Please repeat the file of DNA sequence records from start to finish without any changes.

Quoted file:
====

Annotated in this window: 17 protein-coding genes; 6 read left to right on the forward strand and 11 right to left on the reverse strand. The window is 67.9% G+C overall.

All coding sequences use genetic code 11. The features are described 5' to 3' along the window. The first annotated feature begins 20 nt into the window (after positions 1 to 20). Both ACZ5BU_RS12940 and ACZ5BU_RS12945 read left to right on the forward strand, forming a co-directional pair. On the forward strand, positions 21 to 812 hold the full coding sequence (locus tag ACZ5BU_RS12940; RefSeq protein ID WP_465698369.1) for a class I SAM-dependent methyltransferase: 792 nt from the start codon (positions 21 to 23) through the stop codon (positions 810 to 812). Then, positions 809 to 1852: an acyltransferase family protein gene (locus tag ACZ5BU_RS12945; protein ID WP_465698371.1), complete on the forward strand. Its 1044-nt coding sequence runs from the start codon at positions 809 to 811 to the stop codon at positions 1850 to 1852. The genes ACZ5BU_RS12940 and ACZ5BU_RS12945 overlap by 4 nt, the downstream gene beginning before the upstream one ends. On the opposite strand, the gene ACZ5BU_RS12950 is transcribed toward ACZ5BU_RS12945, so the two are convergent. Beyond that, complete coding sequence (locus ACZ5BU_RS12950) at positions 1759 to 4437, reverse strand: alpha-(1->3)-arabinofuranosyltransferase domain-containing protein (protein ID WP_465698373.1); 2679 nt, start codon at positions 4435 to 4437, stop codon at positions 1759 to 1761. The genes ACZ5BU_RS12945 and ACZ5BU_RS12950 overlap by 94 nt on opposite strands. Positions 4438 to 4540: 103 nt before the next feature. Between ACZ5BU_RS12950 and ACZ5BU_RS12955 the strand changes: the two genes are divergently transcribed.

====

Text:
Annotated in this window: 17 protein-coding genes; 6 read left to right on the forward strand and 11 right to left on the reverse strand. The window is 67.9% G+C overall.

All coding sequences use genetic code 11. The features are described 5' to 3' along the window. The first annotated feature begins 20 nt into the window (after positions 1 to 20). Both ACZ5BU_RS12940 and ACZ5BU_RS12945 read left to right on the forward strand, forming a co-directional pair. On the forward strand, positions 21 to 812 hold the full coding sequence (locus tag ACZ5BU_RS12940; RefSeq protein ID WP_465698369.1) for a class I SAM-dependent methyltransferase: 792 nt from the start codon (positions 21 to 23) through the stop codon (positions 810 to 812). Then, positions 809 to 1852: an acyltransferase family protein gene (locus tag ACZ5BU_RS12945; protein ID WP_465698371.1), complete on the forward strand. Its 1044-nt coding sequence runs from the start codon at positions 809 to 811 to the stop codon at positions 1850 to 1852. The genes ACZ5BU_RS12940 and ACZ5BU_RS12945 overlap by 4 nt, the downstream gene beginning before the upstream one ends. On the opposite strand, the gene ACZ5BU_RS12950 is transcribed toward ACZ5BU_RS12945, so the two are convergent. Beyond that, complete coding sequence (locus ACZ5BU_RS12950) at positions 1759 to 4437, reverse strand: alpha-(1->3)-arabinofuranosyltransferase domain-containing protein (protein ID WP_465698373.1); 2679 nt, start codon at positions 4435 to 4437, stop codon at positions 1759 to 1761. The genes ACZ5BU_RS12945 and ACZ5BU_RS12950 overlap by 94 nt on opposite strands. Positions 4438 to 4540: 103 nt before the next feature. Between ACZ5BU_RS12950 and ACZ5BU_RS12955 the strand changes: the two genes are divergently transcribed.